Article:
Sleep 101: Infant sleeping hacks you need to try

Caring for a baby with sleep issues can be exhausting. Read on to learn four ways you can help your baby get back on the sleep train.

Are you struggling with infant sleep problems? Take comfort in knowing that you’re not alone! Babies sleep differently from adults and may wake several times at night or struggle to fall asleep on an adult’s schedule.

According to Megan Faure and Ann Richardson in their book Sleep Sense, around your baby’s first birthday or she should be having roughly two decent sleeps during the day, about three-and-a-half hours apart. If, however, your baby isn’t sleeping for the recommended amount of time, or is sleeping during the day and keeping you up all night, your baby’s environment and the events of his day could be to blame.

Keep the following suggestions in mind to help your baby get the most out of his naps:

Maintain a strict routine

While babies have a body clock that alerts them when they are tired or hungry, they are unable to verbalise or satisfy these needs on their own. Your little one needs you to tell him that it’s snack time or nap time, and to keep these routines consistent so he knows what to expect.

Pay attention to your baby’s signals

Your baby’s age determines how long he can be awake and content. According to Faure and Richardson, a baby cannot cope with stimulus and engagement for the same amount of time as a toddler before getting overstimulated. If your baby refuses to take a day nap and sobs as soon as you place him down, he’s likely been awake for too long and is overstimulated.

Keep an eye out for your child’s distinct signs that he’s ready for a nap (eye-rubbing, yawning, finger-sucking, and general fussing). Also, keep your baby awake at feeding time, but try to stay within a half-hour of his or her typical nap time.

Establish a sleeping area

Your baby’s sleeping quarters don’t necessarily have to be in his own room in his cot. As long as nap time isn’t in the car or in a bouncy seat while you’re doing the dishes, it can be a camp cot in another room or even in another house in a nice, quiet, dark room.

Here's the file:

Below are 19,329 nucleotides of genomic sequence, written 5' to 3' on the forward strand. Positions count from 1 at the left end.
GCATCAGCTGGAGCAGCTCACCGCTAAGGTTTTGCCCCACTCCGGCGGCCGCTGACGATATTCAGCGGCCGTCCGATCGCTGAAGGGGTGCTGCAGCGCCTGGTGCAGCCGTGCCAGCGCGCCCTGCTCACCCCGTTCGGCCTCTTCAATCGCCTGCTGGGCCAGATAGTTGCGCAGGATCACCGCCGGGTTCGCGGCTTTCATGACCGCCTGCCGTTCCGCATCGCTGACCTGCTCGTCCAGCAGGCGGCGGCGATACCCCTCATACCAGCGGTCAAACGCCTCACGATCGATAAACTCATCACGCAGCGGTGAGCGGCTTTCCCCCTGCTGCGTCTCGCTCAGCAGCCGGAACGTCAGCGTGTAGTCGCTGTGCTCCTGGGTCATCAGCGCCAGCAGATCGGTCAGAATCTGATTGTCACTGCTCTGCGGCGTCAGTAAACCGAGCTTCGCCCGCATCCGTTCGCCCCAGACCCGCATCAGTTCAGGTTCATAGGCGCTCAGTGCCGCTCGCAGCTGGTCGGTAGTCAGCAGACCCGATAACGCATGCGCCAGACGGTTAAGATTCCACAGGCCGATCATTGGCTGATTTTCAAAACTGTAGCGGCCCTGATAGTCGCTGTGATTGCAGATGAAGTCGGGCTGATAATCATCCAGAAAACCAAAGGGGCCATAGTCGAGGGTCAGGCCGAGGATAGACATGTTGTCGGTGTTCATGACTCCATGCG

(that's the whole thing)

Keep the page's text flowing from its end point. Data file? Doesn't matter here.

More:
According to Faure and Richardson, if a sleep zone is used consistently, it prepares your little one for sleep as soon as he sees his cot and the darkened room. White noise, such as from a fan or a white noise CD, might help your child relax by filtering out background sounds.

When your baby is awake, stimulate him

Maintaining your child’s attention when he is awake will aid in his naptime slumber. While it’s vital to limit overstimulation throughout the day, movement stimulation is one sort of stimulation that some babies don’t get enough of in order to sleep effectively.

“It’s critical to include enough movement in your baby’s everyday activities to ensure he sleeps well,” Faure and Richardson advise.

A trip to the store or a stroll around the block in a pram or sling can go a long way toward preparing your baby for a nap. Before nap time, keep your child occupied with exciting activities like dancing to music or swinging on a swing. Keep an eye out for signs that he’s sleepy and ready for a nap.  

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